There are not that many advantages to electing a former investment banker as president. They are often aloof. They don’t have much in the way of a common touch. And they have a sense of entitlement that blinds them to their failings. There is, however, always this to make up for all that. They know how to make a bond issue work for the bottom line. And in designing a ‘rescue fund’ to get the EU through the COVID-19 crisis, France’s President Macron, an alumnus of Rothschild & Cie, has put some of those skills to work.
Earlier this week, Macron announced a deal with Germany’s Angela Merkel to create a €500 billion ($547 billion) European Union rescue fund for coping with the coronavirus crisis. It came complete with lots of grand talk of ‘solidarity’ and ‘burden-sharing’ among the people of Europe. The EU’s fanboys immediately hailed it as a ‘Hamilton moment’ that would, at last, create a proper European Treasury, a transfer union alongside a monetary and political one. In a crisis, a single European identity would be forged (and so on and so on — this stuff more or less writes itself).
Really? Some German think tanks quoted in Die Welt have started to crunch through the numbers, in the way German think tanks will. And they have discovered something interesting. The fund may largely work to France’s advantage, even though it is the second-largest economy in the EU, and one of the richest.
Here’s the math. France is currently the third-largest net contributor to the EU, at €7 billion ($7.6 billion) a year once you add up what it pays in and what it gets back (it is behind both the UK and Germany, but we are off very soon). The rescue fund will be distributed according to how badly you have been hit by the virus. France, Spain and Italy are the three worst hit countries by a large margin. It will also pay for ‘support schemes’. France’s are far more generous than anywhere else.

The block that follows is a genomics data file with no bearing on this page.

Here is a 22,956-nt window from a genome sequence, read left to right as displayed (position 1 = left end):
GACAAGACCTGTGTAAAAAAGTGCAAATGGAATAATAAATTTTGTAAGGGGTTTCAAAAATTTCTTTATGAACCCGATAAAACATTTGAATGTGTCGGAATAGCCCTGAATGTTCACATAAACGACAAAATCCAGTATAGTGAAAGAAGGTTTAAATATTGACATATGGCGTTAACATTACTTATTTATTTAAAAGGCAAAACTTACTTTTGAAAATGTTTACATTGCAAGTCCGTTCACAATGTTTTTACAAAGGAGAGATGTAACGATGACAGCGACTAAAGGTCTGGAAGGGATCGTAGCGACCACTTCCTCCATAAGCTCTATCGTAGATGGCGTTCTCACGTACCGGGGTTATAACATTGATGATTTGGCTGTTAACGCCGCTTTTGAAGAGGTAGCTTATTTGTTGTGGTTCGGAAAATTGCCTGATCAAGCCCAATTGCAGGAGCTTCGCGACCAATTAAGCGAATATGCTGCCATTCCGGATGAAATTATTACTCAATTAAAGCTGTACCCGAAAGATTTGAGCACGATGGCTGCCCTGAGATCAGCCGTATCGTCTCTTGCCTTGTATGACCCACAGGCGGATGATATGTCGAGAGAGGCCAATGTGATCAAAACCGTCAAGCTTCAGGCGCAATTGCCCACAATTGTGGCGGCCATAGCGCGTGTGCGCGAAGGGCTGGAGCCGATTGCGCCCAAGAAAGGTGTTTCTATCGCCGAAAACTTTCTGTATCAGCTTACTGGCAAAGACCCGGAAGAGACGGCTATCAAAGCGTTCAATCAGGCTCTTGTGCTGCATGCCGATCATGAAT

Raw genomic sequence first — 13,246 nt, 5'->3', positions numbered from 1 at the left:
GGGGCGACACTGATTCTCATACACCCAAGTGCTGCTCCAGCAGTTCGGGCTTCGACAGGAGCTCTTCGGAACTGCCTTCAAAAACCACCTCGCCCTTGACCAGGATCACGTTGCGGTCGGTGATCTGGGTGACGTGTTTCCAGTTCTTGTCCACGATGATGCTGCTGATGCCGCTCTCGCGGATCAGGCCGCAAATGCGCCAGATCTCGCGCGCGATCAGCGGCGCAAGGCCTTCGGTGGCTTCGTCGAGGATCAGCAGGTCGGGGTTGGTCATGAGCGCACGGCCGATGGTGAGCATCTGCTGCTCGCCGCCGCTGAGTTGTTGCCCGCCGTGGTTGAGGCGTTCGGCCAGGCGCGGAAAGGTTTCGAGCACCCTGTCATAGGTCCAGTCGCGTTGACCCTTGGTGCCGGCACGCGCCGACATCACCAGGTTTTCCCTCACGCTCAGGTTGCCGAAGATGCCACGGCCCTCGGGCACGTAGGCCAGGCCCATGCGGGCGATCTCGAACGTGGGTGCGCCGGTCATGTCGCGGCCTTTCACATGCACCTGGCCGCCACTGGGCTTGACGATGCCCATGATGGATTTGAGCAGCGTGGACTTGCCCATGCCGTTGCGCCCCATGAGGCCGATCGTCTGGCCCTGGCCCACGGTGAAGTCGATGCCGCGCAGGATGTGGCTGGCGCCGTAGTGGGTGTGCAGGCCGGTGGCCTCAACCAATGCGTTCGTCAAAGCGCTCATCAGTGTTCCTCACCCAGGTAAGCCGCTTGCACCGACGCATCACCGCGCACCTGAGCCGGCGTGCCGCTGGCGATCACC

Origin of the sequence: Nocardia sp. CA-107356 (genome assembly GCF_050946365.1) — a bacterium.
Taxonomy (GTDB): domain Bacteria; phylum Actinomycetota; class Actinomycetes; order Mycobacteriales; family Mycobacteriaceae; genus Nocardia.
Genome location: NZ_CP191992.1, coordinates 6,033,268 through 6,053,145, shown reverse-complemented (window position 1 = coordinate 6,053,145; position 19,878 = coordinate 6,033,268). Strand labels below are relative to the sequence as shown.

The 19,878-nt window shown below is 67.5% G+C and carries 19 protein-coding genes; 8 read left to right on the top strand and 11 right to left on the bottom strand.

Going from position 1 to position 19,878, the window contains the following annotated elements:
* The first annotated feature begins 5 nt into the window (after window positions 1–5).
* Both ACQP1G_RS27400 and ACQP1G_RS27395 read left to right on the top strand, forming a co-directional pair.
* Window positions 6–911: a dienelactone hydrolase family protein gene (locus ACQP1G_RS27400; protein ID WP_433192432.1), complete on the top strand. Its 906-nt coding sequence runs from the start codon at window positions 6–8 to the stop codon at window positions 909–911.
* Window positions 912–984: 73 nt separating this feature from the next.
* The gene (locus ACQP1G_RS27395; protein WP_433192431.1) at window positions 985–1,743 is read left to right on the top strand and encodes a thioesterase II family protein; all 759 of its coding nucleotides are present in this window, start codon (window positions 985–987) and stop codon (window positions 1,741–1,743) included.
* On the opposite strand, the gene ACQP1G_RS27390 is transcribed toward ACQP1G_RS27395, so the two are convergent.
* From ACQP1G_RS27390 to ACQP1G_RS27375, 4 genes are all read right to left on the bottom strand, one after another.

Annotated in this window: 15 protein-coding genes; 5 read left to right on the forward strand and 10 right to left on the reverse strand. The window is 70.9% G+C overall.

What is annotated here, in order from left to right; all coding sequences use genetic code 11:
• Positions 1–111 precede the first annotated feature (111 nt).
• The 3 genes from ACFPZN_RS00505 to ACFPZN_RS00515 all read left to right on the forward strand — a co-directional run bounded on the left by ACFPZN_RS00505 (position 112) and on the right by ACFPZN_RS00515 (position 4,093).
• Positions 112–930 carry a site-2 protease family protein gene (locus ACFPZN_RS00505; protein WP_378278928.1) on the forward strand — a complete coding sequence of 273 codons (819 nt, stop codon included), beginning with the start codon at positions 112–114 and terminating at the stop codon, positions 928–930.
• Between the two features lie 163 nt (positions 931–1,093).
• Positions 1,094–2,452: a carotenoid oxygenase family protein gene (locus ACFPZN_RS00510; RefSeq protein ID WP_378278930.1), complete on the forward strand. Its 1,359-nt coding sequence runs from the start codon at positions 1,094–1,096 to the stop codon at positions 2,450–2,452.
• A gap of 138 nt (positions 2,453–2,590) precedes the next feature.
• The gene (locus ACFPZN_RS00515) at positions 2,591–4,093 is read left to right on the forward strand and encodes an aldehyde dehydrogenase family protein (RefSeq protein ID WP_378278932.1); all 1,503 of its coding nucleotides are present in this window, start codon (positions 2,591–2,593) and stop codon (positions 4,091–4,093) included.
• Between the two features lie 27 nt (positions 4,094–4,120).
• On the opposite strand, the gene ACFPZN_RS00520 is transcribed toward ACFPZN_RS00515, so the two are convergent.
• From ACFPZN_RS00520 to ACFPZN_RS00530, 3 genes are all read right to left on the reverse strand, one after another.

For example, its payments to workers on hold are even more extravagant than our furlough scheme. So it is likely to get more money than any other country. The EU currently spends €165 billion ($180 billion) a year, so a €500 billion fund, borrowed on the capital markets, and guaranteed by all the member states, will dwarf its normal annual spending. The award to France is going to be far more than its net €7 billion contributions, probably several times over, making it a net beneficiary of EU funds. In fairness, as Die Welt points out, Italy and Spain will become net beneficiaries as well, but they are not nearly so rich. The ‘transfer union’, it turns out, will largely be a transfer to France.
Of course, that’s great for the French, and for President Macron. The rest of the EU, possibly including the UK if we extend our transition period, will pay for a lavish bail-out of its companies and workers. But it is hard to see what anyone else gets out of it. And it might — and I am just guessing here, but you never know — increase suspicions that the EU was always a French racket to subsidize its own economy.
This article was originally published by The Spectator s UK website.